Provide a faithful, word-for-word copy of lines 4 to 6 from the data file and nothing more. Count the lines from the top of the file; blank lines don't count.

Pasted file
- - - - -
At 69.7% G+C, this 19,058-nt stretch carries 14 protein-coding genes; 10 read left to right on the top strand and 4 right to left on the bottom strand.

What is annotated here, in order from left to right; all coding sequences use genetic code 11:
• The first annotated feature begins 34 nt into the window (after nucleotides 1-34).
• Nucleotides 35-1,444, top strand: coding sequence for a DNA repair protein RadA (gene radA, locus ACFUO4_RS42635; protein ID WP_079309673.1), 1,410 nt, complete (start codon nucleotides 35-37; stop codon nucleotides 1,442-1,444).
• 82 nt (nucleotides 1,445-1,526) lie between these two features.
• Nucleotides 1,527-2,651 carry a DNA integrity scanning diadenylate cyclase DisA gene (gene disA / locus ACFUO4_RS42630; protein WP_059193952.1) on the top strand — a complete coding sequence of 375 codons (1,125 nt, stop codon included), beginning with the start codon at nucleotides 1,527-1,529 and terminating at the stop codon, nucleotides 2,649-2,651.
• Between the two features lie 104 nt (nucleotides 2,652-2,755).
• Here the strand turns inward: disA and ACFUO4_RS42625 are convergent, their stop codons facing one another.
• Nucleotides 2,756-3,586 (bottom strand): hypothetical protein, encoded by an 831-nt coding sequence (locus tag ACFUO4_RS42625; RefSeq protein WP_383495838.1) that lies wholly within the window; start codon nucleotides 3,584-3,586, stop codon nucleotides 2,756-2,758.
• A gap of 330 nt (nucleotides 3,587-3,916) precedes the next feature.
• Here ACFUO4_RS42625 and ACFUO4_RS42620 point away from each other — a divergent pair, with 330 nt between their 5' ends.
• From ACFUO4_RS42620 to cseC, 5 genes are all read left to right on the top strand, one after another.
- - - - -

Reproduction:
• Nucleotides 35-1,444, top strand: coding sequence for a DNA repair protein RadA (gene radA, locus ACFUO4_RS42635; protein ID WP_079309673.1), 1,410 nt, complete (start codon nucleotides 35-37; stop codon nucleotides 1,442-1,444).
• 82 nt (nucleotides 1,445-1,526) lie between these two features.
• Nucleotides 1,527-2,651 carry a DNA integrity scanning diadenylate cyclase DisA gene (gene disA / locus ACFUO4_RS42630; protein WP_059193952.1) on the top strand — a complete coding sequence of 375 codons (1,125 nt, stop codon included), beginning with the start codon at nucleotides 1,527-1,529 and terminating at the stop codon, nucleotides 2,649-2,651.